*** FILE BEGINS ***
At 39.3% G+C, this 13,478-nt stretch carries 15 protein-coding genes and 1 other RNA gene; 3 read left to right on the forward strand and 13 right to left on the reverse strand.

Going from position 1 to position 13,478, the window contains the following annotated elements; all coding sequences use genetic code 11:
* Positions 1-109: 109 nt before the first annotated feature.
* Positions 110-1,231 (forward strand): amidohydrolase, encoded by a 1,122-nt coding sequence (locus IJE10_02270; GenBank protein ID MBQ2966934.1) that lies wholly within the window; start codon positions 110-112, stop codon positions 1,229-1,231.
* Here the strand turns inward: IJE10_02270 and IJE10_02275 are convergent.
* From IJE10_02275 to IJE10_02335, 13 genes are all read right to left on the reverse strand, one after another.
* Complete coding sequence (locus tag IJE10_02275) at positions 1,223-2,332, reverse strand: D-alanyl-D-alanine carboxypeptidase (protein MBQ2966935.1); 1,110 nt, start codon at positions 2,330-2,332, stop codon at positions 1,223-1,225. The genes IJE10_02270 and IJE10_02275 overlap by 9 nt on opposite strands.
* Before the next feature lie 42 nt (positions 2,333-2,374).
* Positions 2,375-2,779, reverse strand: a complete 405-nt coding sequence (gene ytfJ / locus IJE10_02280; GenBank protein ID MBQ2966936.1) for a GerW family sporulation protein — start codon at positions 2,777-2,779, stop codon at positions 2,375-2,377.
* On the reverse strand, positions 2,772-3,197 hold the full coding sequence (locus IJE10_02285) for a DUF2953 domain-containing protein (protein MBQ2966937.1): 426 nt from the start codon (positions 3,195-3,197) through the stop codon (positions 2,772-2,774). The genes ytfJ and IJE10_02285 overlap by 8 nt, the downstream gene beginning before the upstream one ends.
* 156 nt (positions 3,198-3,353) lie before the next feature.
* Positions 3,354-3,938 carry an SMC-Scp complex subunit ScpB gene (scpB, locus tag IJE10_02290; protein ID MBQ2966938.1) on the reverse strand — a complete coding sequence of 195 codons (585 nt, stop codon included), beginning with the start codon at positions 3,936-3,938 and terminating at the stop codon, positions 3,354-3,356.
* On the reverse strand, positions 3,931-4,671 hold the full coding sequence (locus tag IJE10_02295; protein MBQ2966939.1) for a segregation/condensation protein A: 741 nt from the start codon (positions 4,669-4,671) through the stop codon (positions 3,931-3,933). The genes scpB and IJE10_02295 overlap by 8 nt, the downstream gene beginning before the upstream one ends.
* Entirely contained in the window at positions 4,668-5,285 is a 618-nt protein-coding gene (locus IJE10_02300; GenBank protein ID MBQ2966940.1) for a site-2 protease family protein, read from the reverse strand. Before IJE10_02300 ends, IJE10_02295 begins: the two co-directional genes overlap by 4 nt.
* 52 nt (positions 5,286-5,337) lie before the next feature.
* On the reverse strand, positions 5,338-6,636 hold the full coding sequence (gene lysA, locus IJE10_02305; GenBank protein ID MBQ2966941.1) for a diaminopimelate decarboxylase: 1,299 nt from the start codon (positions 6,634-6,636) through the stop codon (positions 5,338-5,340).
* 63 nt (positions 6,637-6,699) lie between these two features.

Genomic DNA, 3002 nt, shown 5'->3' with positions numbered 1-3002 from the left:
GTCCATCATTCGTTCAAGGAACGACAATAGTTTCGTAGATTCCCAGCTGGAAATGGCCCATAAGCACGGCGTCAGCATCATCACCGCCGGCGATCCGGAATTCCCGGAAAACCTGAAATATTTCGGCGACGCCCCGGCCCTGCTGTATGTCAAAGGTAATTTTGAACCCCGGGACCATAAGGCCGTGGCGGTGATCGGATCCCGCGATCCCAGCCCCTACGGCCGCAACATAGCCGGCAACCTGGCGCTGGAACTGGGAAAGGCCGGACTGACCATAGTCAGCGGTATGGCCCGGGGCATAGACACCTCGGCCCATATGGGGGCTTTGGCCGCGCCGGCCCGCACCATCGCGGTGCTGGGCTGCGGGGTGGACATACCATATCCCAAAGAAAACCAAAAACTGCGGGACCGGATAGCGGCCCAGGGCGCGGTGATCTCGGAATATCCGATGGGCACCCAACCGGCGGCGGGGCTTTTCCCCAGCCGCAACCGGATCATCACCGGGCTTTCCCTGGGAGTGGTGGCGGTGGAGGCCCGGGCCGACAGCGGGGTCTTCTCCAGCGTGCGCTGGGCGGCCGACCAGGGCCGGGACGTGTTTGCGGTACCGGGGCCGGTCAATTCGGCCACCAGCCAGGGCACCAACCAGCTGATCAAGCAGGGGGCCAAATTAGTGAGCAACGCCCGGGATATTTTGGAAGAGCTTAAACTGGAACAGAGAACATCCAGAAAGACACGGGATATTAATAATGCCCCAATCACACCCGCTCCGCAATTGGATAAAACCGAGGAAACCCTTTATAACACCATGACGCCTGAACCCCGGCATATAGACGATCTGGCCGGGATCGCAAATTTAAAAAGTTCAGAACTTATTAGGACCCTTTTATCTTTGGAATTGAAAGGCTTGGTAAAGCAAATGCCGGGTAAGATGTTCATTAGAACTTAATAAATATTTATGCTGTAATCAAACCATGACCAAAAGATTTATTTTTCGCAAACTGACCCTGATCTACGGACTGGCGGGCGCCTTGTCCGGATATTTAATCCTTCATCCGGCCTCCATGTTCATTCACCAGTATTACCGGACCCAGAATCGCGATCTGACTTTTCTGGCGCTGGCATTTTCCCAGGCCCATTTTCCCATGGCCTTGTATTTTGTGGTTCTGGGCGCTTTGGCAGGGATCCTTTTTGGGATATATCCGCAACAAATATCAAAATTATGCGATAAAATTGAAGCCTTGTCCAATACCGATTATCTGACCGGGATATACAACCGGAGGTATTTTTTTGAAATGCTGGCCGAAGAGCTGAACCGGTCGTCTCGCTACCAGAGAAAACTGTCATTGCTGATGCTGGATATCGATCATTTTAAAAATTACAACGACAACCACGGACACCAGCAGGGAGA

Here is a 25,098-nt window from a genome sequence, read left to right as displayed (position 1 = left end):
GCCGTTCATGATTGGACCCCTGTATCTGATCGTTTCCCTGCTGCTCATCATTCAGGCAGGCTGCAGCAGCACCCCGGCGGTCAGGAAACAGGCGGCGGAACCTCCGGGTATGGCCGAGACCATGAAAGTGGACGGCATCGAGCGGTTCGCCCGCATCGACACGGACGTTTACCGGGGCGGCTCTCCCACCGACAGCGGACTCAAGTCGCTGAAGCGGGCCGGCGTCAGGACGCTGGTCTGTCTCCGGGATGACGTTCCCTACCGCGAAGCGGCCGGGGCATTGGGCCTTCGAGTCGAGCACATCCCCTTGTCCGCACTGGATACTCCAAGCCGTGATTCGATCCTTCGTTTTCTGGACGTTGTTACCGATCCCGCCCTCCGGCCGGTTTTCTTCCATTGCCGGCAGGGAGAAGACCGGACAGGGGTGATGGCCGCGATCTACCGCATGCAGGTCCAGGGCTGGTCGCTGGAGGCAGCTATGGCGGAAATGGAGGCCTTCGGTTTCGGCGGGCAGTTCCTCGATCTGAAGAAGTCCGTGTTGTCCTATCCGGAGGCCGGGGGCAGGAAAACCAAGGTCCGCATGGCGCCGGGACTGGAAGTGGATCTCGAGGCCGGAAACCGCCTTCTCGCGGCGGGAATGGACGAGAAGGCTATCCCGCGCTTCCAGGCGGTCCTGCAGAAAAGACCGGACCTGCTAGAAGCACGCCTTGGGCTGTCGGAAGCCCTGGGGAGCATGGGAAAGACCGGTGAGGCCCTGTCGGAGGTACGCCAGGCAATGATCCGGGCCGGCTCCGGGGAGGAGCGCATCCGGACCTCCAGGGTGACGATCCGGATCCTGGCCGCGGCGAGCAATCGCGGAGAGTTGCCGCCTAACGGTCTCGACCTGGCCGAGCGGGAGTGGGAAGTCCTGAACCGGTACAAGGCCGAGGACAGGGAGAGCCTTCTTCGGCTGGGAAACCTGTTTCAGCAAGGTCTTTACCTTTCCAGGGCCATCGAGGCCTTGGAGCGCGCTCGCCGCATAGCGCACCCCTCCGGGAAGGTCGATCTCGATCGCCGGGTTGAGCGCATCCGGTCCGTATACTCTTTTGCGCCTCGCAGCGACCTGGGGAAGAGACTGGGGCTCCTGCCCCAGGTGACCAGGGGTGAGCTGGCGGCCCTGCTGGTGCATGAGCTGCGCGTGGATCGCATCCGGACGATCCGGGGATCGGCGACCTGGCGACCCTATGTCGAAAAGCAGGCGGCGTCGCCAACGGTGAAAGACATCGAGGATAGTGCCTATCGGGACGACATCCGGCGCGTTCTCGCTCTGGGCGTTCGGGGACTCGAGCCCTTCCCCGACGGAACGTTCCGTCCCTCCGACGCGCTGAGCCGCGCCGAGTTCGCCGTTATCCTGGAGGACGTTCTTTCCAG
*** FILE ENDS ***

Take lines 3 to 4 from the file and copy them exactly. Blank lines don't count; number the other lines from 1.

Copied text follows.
* Positions 1-109: 109 nt before the first annotated feature.
* Positions 110-1,231 (forward strand): amidohydrolase, encoded by a 1,122-nt coding sequence (locus IJE10_02270; GenBank protein ID MBQ2966934.1) that lies wholly within the window; start codon positions 110-112, stop codon positions 1,229-1,231.